Q: What are the pain referral patterns in patients with renal cell carcinoma?
—Carlton J. Lewis, DO, Lufkin, Tex.

A: Patients with renal cell carcinoma are generally asymptomatic until their tumors are large and/or metastatic. They then may present with a variety of symptoms related to hematuria, mass disease in the abdomen and flank, or sites of metastasis, including bones, lung, lymph nodes, and liver. Renal carcinoma patients may also present with a number of paraneoplastic syndromes. In addition to flank pain from the tumor mass, pain from metastatic involvement of bone may be present anywhere in the skeleton. Pain may also occur from paraneoplastic polymyalgia, presenting as diffuse muscular pain. Patients may also have cough from lung involvement; fever; cachexia; hormone production, including erythropoietin leading to erythrocytosis; and hypercalcemia.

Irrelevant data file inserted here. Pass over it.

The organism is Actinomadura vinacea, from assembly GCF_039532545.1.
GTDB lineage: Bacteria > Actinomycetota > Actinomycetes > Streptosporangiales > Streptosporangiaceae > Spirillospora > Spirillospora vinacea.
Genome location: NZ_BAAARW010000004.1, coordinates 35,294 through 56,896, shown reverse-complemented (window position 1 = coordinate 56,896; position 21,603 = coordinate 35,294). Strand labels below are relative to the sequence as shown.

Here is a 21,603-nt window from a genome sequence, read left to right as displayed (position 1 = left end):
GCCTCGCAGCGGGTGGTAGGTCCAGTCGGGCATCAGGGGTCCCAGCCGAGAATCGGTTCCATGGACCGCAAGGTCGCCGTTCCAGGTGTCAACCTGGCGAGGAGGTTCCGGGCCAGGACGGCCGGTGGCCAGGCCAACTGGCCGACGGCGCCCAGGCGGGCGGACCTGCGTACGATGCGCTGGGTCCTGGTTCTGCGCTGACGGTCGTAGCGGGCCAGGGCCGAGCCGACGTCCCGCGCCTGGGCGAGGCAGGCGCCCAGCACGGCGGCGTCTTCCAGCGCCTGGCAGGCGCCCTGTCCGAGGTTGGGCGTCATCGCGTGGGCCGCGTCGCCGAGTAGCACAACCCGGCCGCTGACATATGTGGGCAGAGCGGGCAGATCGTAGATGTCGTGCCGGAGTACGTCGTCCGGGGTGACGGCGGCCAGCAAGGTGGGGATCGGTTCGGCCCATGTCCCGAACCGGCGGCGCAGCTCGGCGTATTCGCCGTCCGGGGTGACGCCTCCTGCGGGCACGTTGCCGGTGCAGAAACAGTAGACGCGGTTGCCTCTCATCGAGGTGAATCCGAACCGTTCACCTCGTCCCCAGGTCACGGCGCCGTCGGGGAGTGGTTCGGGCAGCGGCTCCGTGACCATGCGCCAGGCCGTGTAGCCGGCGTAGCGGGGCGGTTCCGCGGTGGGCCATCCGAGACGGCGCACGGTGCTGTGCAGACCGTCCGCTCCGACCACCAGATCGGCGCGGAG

—Gwen L. Nichols, MD (98-3)

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